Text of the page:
Kerwin McKenzie Rick; they can relate to her is my feeling; she has that likable personality :-D
Emily Chase Smith Gary, in your experience, what’s the best way to go directly to the people?
Dave Thackeray Is that Everything Everywhere the telecoms company? Glad to see they’re doing something right for a change!
Gary Arndt Rick, they buy into the brand because they like Oprah as a person. The person came before the brand. Again, this is all semantics about what you call a “brand”.

There is something qualitatively different about Oprah vs ESPN.
TBEX That’s a good point. So does that mean you think being a personality is enough to set individuals apart from brands in the future, too? Or is there something else we should be poised to do?
Gary Arndt Dave, I had the name before they did :)
Gary Arndt Emily, there is no magic bullet. It has taken me 6 years to get where I am. I’ve built my audience by traveling full time and doing things that other people want to do. I’ve been engaging with people the entire time.
Rick Wolff I will think upon these things re: branding. I’m listening.
Emily Chase Smith I see an engagement pattern in what you’re saying – all the way to meeting individuals for drinks. :)
Gary Arndt TBEX, have an interesting personality :) I see too many bloggers that are trying to duplicate what magazines do. Don’t play their game. Give them the “6 Great Things To Do In London” space. Anyone can write that.

Be funny. Be sarcastic. Be vulgar. Be inspiring. Be something that you don’t see the big media companies do.
Gary Arndt Emily, yes. My life is a giant way to scam free drinks out of readers :)
Emily Chase Smith I’m also intrigued by you ” doing things other people want to do.” You’re taking them where they want to be.
TBEX HA! “Have an interesting personality.” Noted. I’ll work on that. ;)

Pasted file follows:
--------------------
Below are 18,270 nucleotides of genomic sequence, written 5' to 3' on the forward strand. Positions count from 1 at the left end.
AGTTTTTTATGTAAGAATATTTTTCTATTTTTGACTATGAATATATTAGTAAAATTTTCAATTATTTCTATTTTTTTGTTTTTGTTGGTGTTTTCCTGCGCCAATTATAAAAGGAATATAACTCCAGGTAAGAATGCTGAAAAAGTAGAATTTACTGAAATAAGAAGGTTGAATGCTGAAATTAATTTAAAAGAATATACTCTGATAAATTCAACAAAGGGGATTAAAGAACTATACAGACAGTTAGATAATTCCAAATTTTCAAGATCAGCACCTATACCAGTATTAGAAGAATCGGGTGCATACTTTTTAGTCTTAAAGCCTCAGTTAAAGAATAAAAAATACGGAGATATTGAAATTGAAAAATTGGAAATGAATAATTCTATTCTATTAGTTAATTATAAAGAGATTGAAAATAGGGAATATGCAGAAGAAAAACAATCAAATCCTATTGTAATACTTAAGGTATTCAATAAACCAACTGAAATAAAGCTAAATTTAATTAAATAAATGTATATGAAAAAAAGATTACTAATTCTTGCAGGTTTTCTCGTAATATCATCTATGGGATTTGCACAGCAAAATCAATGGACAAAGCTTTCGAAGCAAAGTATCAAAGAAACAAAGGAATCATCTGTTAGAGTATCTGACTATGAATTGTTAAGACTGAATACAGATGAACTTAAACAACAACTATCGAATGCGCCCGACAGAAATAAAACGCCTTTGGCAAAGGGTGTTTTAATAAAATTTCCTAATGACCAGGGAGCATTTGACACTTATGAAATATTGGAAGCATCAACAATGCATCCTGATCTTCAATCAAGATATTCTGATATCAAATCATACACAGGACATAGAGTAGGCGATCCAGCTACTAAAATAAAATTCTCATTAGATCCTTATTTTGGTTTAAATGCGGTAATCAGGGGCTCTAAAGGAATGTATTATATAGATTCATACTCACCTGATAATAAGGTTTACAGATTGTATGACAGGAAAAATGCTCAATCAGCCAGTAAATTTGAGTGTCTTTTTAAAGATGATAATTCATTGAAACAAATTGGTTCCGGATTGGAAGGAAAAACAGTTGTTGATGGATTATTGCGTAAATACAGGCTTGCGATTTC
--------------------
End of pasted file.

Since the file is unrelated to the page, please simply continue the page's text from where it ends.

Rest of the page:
Rick Wolff Were/are there any things in the personal contact sphere that gave you pause, or hesitation?
Rick Wolff I.e., that you didn’t want to do?
Gary Arndt When I made the decision to make a business out of this, I realized i had to do what the mainstream writers weren’t doing.

I travel FAR more than any traditional travel writer in the world. I’ve committed myself to a lifestyle and I think that is reflected in my audience.

You can’t fake that level of commitment and I think people respect it.
Women on the Road How far should you go in sharing who you are and how you live? Where do you draw that line?
Megan Enloe So….be controversial?
TBEX Is the online travel space any different from any other market in this regard? In other words, is the “be personal” advice applicable to every industry? Or do you see some areas where it works better than others?
New Media Expo Women on the Road As Gary Arndt seems to live everywhere, I imagine he has different lines.
Gary Arndt Rick, no. I’ve never had a problem with it. Everyone is very respectful and usually just have lots of questions about traveling and the places I’ve been.
Gary Arndt Women on the Road, Everyone has to set their own boundaries. I’ve talked to many female bloggers who, understandably, have different limits that I do.

As a general rule, however, the more open the better.
Shane Ketterman Sorry I’m Late! Welcome Gary and so happy you are speaking at NMX :)
Gary Arndt TBEX, I don’t think it is true in print, with the exception of columnists. Most want a consistent voice for their publication. The Economist doesn’t even list article authors.

It is less of an issue on television, but even then there are limits to what on air personalities can do/say.
Gary Arndt Megan, not necessarily. Saying repulsive/racist things will get you attention, but it wont get you fans.

You have to have an opinion and be able to defend it. People will respect you even if they disagree.
TBEX Women on the Road Speaking as a woman, when I travel by myself I’m fairly public about where I am (country, city) but I don’t check into Foursquare publicly, for instance. In some cases, I don’t even check into Foursquare until I’m leaving that place – especially if it’s the hotel I’m staying in! :)
New Media Expo Gary Arndt By “the more open the better” do you mean people should share home towns and Foursquare checkins?
Gary Arndt You’ve all heard the phrase “create amazing content”. I think that is true, but personality can often be the well that the content comes from.

Gary Vaynerchuk for example didn’t get his audience because people like wine tasting shows. He got it because he’s Gary Vaynerchuk.
Gary Arndt New Media Expo, with what I do in travel, sure. But again, I can understand if people don’t want to do that. I don’t think Foursquare is a deal breaker.

It isn’t just sharing your location (but that can be part of it), it is sharing your opinions and feelings as well.
New Media Expo Gary Arndt – Who do you write for besides yourself?
Gary Arndt TBEX, who is this? Mary Jo or Jessica? :)
Gary Arndt New Media Expo, as in outlets? I don’t really write for anyone.

I do occasionally have photography showcased on Outside Magazine, but that’s about it.